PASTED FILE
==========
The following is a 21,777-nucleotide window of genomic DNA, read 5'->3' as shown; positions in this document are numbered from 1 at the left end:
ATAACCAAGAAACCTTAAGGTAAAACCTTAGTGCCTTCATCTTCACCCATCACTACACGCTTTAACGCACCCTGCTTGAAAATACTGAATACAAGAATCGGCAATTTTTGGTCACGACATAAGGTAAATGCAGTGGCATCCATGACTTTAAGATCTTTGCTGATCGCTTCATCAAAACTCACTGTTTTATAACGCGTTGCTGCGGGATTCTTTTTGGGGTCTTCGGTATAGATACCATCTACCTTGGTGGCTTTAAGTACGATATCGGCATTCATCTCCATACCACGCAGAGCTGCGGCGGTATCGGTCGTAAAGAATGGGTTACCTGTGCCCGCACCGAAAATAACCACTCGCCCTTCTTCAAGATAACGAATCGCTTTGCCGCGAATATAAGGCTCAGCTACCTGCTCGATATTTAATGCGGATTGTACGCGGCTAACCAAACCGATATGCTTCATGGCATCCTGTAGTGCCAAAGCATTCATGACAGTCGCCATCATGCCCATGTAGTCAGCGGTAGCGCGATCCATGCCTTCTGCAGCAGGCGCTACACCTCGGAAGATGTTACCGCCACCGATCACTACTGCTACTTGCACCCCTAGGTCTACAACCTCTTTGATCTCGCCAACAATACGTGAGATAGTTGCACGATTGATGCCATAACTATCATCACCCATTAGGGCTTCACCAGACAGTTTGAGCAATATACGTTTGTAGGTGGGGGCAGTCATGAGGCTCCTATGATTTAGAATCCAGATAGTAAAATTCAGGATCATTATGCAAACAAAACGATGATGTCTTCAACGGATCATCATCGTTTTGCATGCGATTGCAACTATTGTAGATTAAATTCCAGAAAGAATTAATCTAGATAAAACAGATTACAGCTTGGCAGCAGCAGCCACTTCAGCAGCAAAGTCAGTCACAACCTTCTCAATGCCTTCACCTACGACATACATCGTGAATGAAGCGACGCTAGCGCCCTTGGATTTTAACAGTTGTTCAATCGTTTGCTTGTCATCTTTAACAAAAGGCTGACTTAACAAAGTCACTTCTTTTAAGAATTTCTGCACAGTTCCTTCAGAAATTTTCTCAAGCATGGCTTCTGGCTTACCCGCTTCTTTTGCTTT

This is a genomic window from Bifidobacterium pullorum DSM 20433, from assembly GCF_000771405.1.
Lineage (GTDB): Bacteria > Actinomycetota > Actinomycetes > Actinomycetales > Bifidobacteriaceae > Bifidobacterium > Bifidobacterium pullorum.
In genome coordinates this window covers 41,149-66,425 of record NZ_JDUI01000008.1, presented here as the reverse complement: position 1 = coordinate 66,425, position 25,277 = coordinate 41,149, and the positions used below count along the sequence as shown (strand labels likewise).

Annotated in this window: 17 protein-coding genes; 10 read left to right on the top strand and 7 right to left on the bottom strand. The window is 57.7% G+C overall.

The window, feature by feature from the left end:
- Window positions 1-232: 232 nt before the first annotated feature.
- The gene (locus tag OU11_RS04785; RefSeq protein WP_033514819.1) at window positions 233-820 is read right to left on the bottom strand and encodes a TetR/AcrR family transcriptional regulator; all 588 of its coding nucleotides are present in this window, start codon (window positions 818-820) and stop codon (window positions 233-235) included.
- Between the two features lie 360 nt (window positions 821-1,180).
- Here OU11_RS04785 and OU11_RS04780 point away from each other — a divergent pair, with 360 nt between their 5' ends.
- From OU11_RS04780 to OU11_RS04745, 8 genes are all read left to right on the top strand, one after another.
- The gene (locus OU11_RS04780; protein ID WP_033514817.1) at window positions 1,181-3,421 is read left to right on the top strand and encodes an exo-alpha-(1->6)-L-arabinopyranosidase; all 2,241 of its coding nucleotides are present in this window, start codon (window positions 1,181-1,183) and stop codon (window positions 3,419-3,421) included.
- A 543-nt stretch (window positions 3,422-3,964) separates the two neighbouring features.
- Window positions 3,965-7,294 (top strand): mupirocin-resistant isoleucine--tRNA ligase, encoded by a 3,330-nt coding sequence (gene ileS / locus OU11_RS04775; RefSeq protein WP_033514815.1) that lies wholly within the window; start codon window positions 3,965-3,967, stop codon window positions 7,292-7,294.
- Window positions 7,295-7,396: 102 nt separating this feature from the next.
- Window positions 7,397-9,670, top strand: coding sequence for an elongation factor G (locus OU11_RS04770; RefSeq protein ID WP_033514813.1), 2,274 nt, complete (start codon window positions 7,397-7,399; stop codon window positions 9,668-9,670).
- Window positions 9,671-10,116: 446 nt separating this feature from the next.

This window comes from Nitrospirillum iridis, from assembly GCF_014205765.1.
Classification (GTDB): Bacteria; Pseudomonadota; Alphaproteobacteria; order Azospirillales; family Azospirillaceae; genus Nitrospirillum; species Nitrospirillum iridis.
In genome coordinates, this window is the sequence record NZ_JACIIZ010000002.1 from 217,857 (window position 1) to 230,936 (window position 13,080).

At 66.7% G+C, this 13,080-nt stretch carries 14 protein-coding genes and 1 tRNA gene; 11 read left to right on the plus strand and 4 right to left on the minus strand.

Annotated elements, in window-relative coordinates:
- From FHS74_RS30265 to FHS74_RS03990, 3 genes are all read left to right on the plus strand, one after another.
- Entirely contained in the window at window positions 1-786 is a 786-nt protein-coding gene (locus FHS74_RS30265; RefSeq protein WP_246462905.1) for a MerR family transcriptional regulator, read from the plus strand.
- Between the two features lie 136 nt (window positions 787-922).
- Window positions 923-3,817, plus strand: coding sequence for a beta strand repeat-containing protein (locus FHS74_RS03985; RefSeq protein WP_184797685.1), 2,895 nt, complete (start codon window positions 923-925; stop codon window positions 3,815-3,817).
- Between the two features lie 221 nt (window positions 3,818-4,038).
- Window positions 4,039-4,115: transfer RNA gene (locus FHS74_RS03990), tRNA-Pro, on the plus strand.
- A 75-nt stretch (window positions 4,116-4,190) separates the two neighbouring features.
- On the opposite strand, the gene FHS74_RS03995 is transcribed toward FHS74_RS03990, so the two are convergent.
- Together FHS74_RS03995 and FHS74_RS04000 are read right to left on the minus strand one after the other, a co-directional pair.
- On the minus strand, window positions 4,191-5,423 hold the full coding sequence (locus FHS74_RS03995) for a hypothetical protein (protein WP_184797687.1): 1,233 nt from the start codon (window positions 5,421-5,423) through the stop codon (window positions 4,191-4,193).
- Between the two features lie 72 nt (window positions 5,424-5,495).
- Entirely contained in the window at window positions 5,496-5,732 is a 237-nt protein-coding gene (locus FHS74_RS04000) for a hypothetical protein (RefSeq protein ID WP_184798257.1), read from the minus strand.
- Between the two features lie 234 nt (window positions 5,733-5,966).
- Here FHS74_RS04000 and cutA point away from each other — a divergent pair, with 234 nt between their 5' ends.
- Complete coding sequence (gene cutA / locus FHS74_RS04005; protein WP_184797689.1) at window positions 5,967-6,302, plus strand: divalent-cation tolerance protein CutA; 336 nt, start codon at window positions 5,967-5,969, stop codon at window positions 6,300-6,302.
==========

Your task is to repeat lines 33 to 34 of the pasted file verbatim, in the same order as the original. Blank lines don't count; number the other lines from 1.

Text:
- On the minus strand, window positions 4,191-5,423 hold the full coding sequence (locus FHS74_RS03995) for a hypothetical protein (protein WP_184797687.1): 1,233 nt from the start codon (window positions 5,421-5,423) through the stop codon (window positions 4,191-4,193).
- Between the two features lie 72 nt (window positions 5,424-5,495).